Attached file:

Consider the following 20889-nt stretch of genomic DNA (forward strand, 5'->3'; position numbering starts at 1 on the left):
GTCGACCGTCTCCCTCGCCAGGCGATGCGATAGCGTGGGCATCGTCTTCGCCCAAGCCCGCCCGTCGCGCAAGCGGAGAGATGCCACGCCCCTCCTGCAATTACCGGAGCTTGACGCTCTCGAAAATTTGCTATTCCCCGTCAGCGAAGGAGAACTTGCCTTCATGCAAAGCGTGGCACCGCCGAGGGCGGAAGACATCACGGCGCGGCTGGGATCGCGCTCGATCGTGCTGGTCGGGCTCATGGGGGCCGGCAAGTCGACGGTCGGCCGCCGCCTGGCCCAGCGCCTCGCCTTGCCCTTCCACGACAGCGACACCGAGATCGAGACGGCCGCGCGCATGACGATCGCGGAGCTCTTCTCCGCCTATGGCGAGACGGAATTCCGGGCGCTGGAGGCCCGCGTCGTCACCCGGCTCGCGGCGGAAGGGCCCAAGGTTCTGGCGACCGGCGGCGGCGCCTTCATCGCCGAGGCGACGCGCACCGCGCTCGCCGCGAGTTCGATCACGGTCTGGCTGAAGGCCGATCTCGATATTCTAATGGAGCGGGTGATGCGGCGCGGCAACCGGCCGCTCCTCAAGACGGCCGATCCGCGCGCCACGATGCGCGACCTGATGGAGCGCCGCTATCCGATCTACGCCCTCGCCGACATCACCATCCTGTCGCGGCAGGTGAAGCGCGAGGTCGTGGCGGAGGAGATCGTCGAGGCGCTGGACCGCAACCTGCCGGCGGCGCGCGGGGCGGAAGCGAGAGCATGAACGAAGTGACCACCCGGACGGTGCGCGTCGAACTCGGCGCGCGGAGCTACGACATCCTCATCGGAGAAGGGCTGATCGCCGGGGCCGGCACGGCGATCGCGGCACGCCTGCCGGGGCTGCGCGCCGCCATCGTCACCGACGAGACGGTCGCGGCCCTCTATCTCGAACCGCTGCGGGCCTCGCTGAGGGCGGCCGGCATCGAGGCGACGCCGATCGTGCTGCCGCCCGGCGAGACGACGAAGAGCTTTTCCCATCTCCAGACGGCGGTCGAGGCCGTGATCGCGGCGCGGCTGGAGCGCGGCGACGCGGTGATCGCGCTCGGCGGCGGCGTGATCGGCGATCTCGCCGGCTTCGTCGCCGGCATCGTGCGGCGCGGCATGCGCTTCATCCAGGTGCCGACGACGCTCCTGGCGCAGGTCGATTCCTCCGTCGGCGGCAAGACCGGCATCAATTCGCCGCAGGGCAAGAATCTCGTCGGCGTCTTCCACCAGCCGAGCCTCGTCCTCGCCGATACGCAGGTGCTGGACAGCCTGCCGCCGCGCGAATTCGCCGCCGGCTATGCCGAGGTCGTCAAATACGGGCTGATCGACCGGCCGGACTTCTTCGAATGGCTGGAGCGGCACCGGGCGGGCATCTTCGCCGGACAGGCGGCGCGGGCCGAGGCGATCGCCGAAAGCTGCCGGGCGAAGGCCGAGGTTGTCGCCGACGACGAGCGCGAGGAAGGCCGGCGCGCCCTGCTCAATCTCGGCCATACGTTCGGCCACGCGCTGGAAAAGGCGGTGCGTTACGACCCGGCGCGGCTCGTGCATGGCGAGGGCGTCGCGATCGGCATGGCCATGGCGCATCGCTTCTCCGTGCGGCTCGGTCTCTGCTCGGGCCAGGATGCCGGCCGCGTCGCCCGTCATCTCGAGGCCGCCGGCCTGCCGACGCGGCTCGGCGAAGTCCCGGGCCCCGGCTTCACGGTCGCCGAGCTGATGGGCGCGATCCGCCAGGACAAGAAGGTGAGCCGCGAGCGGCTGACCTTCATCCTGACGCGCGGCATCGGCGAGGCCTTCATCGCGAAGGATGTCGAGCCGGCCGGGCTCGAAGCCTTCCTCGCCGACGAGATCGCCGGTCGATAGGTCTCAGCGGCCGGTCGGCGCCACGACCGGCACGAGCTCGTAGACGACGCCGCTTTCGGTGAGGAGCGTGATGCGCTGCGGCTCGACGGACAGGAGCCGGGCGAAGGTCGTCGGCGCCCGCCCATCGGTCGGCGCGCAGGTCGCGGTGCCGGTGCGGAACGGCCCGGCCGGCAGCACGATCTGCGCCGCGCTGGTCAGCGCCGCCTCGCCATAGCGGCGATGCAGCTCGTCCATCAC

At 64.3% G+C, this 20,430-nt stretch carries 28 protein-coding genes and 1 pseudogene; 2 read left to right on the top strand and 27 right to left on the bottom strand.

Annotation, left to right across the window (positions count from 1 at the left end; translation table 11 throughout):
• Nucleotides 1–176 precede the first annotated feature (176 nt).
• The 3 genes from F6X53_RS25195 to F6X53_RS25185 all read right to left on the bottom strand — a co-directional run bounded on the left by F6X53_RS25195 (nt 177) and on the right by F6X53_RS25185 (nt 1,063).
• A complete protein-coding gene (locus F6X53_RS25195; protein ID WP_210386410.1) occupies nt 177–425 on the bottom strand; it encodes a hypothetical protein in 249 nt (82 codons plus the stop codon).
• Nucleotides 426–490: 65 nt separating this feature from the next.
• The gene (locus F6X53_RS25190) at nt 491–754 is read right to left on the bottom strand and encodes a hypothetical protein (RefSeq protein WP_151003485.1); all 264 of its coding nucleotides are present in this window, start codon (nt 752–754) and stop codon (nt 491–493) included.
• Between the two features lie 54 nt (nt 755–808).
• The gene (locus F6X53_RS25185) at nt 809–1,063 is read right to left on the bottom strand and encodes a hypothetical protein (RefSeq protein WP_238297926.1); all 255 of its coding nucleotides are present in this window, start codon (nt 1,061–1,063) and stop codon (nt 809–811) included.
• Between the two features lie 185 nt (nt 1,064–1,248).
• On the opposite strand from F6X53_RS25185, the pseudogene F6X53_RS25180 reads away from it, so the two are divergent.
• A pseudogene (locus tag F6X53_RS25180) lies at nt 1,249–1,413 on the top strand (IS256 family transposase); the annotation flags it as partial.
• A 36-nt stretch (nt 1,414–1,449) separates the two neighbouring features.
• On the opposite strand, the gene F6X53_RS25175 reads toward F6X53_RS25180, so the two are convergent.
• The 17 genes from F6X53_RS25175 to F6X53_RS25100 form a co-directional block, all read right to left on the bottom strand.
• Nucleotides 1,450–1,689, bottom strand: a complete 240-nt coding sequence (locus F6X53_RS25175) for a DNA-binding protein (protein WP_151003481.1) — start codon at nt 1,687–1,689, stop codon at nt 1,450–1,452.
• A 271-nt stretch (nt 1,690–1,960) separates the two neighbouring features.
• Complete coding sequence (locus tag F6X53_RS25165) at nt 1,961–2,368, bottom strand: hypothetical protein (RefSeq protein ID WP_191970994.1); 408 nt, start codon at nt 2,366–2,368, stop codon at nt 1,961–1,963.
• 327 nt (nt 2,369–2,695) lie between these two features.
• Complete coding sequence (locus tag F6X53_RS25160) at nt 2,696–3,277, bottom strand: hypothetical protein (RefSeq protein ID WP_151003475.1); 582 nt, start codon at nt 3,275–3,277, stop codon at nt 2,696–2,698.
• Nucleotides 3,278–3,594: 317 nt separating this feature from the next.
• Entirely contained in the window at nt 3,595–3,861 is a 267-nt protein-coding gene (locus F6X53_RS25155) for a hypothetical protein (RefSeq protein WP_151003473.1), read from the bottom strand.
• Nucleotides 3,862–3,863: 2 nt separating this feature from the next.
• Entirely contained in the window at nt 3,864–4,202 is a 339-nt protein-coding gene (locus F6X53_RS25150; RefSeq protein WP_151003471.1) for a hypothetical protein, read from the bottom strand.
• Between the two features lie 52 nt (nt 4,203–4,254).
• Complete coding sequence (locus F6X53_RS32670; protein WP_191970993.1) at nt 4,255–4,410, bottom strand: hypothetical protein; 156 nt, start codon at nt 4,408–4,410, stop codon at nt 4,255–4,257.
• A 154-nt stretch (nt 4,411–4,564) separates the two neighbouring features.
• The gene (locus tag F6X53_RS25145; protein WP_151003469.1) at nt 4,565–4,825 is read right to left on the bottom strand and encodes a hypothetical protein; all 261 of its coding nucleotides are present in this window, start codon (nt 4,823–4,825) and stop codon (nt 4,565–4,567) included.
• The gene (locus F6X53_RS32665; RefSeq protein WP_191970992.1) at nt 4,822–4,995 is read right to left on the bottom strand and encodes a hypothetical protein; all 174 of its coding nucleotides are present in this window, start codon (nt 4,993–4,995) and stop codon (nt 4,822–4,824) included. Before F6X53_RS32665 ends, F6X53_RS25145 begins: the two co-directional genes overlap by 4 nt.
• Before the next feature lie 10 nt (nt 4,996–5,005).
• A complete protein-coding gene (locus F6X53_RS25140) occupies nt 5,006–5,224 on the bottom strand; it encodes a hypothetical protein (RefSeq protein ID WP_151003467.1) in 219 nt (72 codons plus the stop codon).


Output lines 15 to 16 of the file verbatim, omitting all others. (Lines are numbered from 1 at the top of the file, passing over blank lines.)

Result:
• A 36-nt stretch (nt 1,414–1,449) separates the two neighbouring features.
• On the opposite strand, the gene F6X53_RS25175 reads toward F6X53_RS25180, so the two are convergent.